Thus the academic-nonacademic marriage does provide a reality check about ambition. Still, nothing gets my back up like the phrase "the reason academic politics are so petty is that the stakes are so small." Would you spare me? The reason why Dilbert is so funny is that we all basically work in the place with the same people, from incompetent Peter-principle bosses to shiftless coworkers. It's not the assumption that academic politics are petty which sets me off; it's the idea that office politics everywhere else are somehow non-petty. While academics supposedly fritter away time on silly things and inconsequential squabbles, people in the Real World are engaged in struggles of life-or-death import, like figuring out how to do Lady Gaga's hair, improve pre-packaged cake frosting, and developing pharmaceuticals to help silverbacks get it up. Get the picture? Oh, I'm sure it's unheard of in the Real World to scheme over things like office space and salaries, right? Uh-huh. This is not to say that all of the "real world" is silly; people do work that saves lives every day. But so do we in academia. Some of us are, in fact, working to try to cure cancer and AIDS and prevent car crashes. And just like the people who try to figure out how to make cake frosting and sex better, many of us academics work at things which make this rotten world sweeter and more pleasant, like the life of the mind.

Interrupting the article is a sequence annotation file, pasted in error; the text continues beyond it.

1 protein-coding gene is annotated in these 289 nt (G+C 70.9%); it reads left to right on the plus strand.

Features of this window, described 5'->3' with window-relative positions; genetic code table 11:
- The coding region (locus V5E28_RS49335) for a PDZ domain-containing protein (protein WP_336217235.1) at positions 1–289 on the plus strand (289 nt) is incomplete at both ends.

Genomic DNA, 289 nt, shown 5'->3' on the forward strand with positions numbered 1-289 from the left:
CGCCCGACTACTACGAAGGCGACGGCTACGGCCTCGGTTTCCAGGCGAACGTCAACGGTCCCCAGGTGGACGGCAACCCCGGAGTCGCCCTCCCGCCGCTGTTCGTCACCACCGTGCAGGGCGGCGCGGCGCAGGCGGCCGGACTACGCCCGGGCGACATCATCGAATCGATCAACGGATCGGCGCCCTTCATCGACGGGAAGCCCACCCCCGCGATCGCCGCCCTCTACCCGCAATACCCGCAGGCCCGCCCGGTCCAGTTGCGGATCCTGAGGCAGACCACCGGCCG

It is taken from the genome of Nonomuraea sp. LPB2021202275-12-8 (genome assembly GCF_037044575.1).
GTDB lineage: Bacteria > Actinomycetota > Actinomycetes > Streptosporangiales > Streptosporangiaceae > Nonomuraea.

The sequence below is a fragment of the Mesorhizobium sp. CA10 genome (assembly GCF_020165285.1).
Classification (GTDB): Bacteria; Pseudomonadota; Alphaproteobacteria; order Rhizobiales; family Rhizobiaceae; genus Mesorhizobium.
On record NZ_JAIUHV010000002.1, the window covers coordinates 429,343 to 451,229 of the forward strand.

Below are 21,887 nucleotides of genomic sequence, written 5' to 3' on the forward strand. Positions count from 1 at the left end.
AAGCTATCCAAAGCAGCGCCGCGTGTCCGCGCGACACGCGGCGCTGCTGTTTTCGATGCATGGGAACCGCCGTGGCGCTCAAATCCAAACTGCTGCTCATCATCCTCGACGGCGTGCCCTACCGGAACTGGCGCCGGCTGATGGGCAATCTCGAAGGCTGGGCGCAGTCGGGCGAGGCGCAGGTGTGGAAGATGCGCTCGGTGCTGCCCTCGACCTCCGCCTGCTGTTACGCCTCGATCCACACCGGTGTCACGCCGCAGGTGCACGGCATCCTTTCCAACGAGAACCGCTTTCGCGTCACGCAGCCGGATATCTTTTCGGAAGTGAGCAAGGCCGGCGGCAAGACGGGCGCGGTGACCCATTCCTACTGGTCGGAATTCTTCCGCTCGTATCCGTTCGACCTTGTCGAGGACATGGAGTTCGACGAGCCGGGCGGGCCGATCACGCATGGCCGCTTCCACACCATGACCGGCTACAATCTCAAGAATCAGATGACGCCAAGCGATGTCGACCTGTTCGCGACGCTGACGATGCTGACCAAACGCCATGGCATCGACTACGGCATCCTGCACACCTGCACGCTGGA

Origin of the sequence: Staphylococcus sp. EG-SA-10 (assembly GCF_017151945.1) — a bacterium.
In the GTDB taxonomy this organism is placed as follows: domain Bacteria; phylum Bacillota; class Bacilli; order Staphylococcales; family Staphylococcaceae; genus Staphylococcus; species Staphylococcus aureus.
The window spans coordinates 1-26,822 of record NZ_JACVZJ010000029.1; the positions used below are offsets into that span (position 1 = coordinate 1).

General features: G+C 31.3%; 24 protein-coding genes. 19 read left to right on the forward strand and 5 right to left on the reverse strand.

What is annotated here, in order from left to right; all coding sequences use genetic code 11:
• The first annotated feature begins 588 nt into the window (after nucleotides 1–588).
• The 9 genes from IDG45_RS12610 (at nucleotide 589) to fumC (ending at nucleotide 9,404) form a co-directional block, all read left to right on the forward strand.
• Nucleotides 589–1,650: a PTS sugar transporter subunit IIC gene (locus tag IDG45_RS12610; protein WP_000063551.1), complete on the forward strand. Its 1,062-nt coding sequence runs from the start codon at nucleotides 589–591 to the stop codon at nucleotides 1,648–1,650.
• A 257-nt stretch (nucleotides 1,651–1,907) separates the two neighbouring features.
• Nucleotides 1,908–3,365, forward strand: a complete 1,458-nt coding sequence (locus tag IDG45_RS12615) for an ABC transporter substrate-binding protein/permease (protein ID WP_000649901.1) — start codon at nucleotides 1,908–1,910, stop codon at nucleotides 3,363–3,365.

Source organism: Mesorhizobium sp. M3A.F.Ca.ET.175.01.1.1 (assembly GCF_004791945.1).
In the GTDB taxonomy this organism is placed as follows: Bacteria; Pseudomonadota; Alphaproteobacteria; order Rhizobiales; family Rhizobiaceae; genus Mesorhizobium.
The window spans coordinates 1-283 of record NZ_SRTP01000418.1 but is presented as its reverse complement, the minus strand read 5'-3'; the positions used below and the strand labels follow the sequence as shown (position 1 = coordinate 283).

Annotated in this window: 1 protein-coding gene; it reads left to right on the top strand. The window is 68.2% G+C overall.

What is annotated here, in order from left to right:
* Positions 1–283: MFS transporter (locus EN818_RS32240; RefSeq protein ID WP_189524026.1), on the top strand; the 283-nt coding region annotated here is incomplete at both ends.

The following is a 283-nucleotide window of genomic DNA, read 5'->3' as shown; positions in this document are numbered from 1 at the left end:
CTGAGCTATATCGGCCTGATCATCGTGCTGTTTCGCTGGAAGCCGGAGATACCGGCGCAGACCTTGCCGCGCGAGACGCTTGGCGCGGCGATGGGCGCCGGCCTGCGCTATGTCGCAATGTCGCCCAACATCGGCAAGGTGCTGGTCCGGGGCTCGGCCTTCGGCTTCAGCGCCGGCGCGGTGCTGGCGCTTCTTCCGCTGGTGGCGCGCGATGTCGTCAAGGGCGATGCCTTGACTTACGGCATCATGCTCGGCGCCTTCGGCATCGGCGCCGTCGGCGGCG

So even though we are all in the academic context, there are really really different jobs within that context. There is usually at least one essay a year in the Chronicle berating young graduates not to think they "are too good for teaching jobs." That essay makes me want to barf every single time because it's not that I think I am "too good" for a 5/5 teaching load, it's that I don't want that job, just like I don't want a bunch of other jobs ranging from US President to homicide detective. A friend recently got tenure at a nearby community college, and he's been swaggering around attempting to rub it in. I'm happy for him, but I really wish he would stop acting like I'll crumble into a fit of jealousy at any moment. I don't want tenure at a community college. It's not that I think I am "too good" for it; it's that I don't really enjoy teaching that much. I prefer writing. If I were faced with the choice of a teaching job or going back to my profession in the "real world" I would go back to the real world. Is that so wrong? If you yearn to be in front of a classroom, rock on, and who cares what your advisor and peers think. Frack 'em. But let's not pretend the questions Mike has grappled with are all just a matter of irrelevant ambitions and specious hierarchies, though some types of academic jobs and settings do (unfairly) have more status than others.

These questions also come down to what you want to spend your time doing, and that is a reasonable criteria on which to make a life decision.

Mike, from one regular columnist/punching bag here to another: Best of luck. It takes time to figure out what you really want given the hand you're dealt. Now I've got to go and figure out how to make sure my rival knows I just got asked to give a keynote. Maybe I'll circulate the program via the proffie listserv...